Voronoi tessellation in a cylinder
Voronoi tessellation in a cylinder (See example)

A general overview

Voro++ is a open source software library for the computation of the Voronoi diagram, a widely-used tessellation that has applications in many scientific fields. While there are other software packages available to carry out these computations, Voro++ is written in way that makes it particularly suited for certain applications. Three main design features are:

The structure of the code makes it particularly well-suited to many problems in physics and materials science, where Voronoi cells can be a useful method of analyzing particle packings. However, the library is also used in many other fields, including biological modeling, mesh generation, and computer graphics.


In addition to the C++ routines for carrying out the Voronoi tessellation, Voro++ has a number of other features:

A single cell with degenerate vertices
A single cell with degenerate vertices (See example)

C++ code structure

The code is structured around several C++ classes. The voronoicell class contains all of the routines for constructing a single Voronoi cell. It represents the cells as a collection of vertices that are connected by edges. To compute the Voronoi cell, it is first initialized as a large rectangular box filling the domain, and is then repeatedly cut with planes that correspond to the perpendicular bisectors between on point and its neighbors. The plane function will recompute the cell after cutting with a single plane. Once the cell is computed, it can be drawn using functions such as draw_gnuplot and draw_pov. Numerous routines exist for computing features of the cell, like its surface area, volume, or centroid.

The container class represents a 3D rectangular box of particles. The constructor for this class sets up the coordinate ranges, sets whether each direction is periodic or not, and divides the box into a rectangular grid of blocks. Particles can be added to the container using the put function, that adds a particle's position and an integer numerical ID label, to the container by adding it to the corresponding block. The function import can be used to read in large numbers of particles from a text file.

The Voronoi computations are carried out by the voro_compute template. This class contains a function called compute_cell, which can analyze the particles in an associated container class to create a single Voronoi cell for a particle in the container. Various functions utilize calls to compute_cell to carry out analyses of the particle arrangement.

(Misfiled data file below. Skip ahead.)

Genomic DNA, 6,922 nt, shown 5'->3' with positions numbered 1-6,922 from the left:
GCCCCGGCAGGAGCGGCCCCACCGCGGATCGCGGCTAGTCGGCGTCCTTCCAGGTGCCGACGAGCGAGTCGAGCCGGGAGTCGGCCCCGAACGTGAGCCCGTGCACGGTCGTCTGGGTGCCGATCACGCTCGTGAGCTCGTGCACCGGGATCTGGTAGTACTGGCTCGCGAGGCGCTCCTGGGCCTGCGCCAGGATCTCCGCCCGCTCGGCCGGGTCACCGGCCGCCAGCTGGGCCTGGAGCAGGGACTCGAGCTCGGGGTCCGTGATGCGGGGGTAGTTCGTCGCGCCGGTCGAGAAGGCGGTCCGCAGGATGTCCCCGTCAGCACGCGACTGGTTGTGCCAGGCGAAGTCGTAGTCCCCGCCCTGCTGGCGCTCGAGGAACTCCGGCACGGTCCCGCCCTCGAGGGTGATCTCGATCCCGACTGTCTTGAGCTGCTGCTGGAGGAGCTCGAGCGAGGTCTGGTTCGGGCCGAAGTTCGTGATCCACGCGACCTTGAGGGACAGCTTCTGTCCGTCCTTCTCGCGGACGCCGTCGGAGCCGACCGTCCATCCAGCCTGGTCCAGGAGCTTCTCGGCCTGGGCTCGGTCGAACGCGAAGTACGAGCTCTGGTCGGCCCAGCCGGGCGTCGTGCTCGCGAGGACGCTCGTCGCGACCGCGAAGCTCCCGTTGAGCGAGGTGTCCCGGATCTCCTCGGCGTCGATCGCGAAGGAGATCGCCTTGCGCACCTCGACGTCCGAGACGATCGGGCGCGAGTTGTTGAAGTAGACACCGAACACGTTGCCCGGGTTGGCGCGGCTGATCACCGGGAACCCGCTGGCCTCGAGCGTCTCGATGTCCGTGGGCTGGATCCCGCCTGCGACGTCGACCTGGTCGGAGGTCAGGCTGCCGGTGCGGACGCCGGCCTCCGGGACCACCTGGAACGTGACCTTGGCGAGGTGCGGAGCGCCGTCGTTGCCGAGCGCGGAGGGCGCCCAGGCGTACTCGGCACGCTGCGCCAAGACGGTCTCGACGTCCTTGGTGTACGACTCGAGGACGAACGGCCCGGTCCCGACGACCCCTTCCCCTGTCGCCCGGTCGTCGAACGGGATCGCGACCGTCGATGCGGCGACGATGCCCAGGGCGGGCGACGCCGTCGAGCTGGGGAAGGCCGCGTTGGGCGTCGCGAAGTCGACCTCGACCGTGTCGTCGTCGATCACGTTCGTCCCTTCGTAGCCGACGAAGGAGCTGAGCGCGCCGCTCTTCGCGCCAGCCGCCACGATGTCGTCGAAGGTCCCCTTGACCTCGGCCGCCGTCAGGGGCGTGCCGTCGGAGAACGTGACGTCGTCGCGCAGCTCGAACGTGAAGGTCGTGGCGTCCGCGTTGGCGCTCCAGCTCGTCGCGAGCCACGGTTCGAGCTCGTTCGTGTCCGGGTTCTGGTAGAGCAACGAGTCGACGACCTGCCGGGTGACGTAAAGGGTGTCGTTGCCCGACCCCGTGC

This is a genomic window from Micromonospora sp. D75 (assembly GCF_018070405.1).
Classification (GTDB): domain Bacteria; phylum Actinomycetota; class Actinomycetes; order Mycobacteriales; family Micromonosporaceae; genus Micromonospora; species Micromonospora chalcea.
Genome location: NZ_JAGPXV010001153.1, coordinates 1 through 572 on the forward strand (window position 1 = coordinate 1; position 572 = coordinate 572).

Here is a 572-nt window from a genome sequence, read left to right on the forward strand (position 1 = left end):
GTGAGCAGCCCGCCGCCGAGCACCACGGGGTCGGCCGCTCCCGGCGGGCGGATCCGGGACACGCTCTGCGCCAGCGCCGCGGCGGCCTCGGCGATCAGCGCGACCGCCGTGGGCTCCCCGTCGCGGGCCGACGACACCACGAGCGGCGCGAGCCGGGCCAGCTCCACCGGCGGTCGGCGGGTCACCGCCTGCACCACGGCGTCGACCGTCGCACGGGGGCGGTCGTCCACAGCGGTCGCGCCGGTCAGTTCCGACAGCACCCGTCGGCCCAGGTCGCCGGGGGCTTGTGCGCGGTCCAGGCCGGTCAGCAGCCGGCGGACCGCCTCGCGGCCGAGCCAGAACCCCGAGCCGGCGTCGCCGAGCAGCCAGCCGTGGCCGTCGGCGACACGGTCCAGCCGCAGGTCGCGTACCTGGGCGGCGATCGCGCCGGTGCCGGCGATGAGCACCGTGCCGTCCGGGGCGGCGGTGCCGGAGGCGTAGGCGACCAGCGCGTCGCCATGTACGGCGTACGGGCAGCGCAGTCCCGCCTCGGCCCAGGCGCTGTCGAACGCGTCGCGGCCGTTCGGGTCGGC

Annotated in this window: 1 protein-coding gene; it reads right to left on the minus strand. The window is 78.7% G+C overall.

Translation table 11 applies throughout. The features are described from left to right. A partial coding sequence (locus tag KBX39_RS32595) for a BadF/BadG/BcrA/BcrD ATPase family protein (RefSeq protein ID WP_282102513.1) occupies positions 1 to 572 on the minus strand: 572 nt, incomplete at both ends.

The radical Voronoi tessellation is handled by the container_poly class, which is a variant of the container class, where the put function accepts an additional argument for the particle radius. Neighbor computations are carried out using the voronoi_neighbor class, which is a variant of voronoicell that has additional data structures for associating the IDs of neighboring particles with each Voronoi cell face. These variants are created by exploiting C++ templates.

Wall computations are handled by making use of a pure virtual wall class. Specific wall types are derived from this class, and have a routine called point_inside that tests to see if a point is inside a wall or not, and a routine called cut_cell that cuts a cell according to the wall's position. The walls can be added to the container using the add_wall function, and these are called each time a compute_cell function is carried out. The library contains a number of other small helper classes, such as c_loop classes that allow the computation routines to iterate over a specific subset of particles within a container.


Voro++ is written and maintained by Chris H. Rycroft, a visiting assistant professor in mathematics at UC Berkeley and the Lawrence Berkeley Laboratory. A preliminary version of the code was written at MIT during 2005–2006 to carry out local packing fraction computations during doctoral thesis work on flow in granular materials. After receiving feedback from a number of different research groups, the code was completely rewritten and extended during 2007–2008, to allow it to be publicly released during Summer 2008.